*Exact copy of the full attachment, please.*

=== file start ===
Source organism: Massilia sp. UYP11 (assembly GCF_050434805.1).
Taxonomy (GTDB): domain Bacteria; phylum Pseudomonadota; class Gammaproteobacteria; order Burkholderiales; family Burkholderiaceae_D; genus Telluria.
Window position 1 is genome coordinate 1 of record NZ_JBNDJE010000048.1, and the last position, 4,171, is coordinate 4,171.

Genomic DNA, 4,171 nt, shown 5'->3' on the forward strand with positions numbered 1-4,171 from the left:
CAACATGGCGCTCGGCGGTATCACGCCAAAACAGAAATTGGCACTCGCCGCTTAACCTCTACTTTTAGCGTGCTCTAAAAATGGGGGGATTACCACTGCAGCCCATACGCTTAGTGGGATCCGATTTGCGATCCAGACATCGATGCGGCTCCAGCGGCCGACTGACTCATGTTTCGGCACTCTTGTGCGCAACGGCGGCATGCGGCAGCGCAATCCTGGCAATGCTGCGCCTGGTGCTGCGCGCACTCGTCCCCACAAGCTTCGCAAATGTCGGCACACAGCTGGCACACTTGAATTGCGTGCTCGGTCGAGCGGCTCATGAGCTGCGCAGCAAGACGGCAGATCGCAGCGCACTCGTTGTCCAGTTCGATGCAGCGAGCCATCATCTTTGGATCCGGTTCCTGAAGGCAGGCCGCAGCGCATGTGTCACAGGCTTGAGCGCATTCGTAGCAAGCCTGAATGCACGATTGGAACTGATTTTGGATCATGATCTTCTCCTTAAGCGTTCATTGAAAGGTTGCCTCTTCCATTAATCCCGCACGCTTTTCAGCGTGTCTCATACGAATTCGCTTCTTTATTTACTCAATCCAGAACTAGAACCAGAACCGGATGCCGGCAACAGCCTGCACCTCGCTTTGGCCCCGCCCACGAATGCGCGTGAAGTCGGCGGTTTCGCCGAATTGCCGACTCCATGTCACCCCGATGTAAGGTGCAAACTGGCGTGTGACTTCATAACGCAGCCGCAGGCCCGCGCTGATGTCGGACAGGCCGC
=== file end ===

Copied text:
Source organism: Massilia sp. UYP11 (assembly GCF_050434805.1).
Taxonomy (GTDB): domain Bacteria; phylum Pseudomonadota; class Gammaproteobacteria; order Burkholderiales; family Burkholderiaceae_D; genus Telluria.
Window position 1 is genome coordinate 1 of record NZ_JBNDJE010000048.1, and the last position, 4,171, is coordinate 4,171.

Genomic DNA, 4,171 nt, shown 5'->3' on the forward strand with positions numbered 1-4,171 from the left:
CAACATGGCGCTCGGCGGTATCACGCCAAAACAGAAATTGGCACTCGCCGCTTAACCTCTACTTTTAGCGTGCTCTAAAAATGGGGGGATTACCACTGCAGCCCATACGCTTAGTGGGATCCGATTTGCGATCCAGACATCGATGCGGCTCCAGCGGCCGACTGACTCATGTTTCGGCACTCTTGTGCGCAACGGCGGCATGCGGCAGCGCAATCCTGGCAATGCTGCGCCTGGTGCTGCGCGCACTCGTCCCCACAAGCTTCGCAAATGTCGGCACACAGCTGGCACACTTGAATTGCGTGCTCGGTCGAGCGGCTCATGAGCTGCGCAGCAAGACGGCAGATCGCAGCGCACTCGTTGTCCAGTTCGATGCAGCGAGCCATCATCTTTGGATCCGGTTCCTGAAGGCAGGCCGCAGCGCATGTGTCACAGGCTTGAGCGCATTCGTAGCAAGCCTGAATGCACGATTGGAACTGATTTTGGATCATGATCTTCTCCTTAAGCGTTCATTGAAAGGTTGCCTCTTCCATTAATCCCGCACGCTTTTCAGCGTGTCTCATACGAATTCGCTTCTTTATTTACTCAATCCAGAACTAGAACCAGAACCGGATGCCGGCAACAGCCTGCACCTCGCTTTGGCCCCGCCCACGAATGCGCGTGAAGTCGGCGGTTTCGCCGAATTGCCGACTCCATGTCACCCCGATGTAAGGTGCAAACTGGCGTGTGACTTCATAACGCAGCCGCAGGCCCGCGCTGATGTCGGACAGGCCGC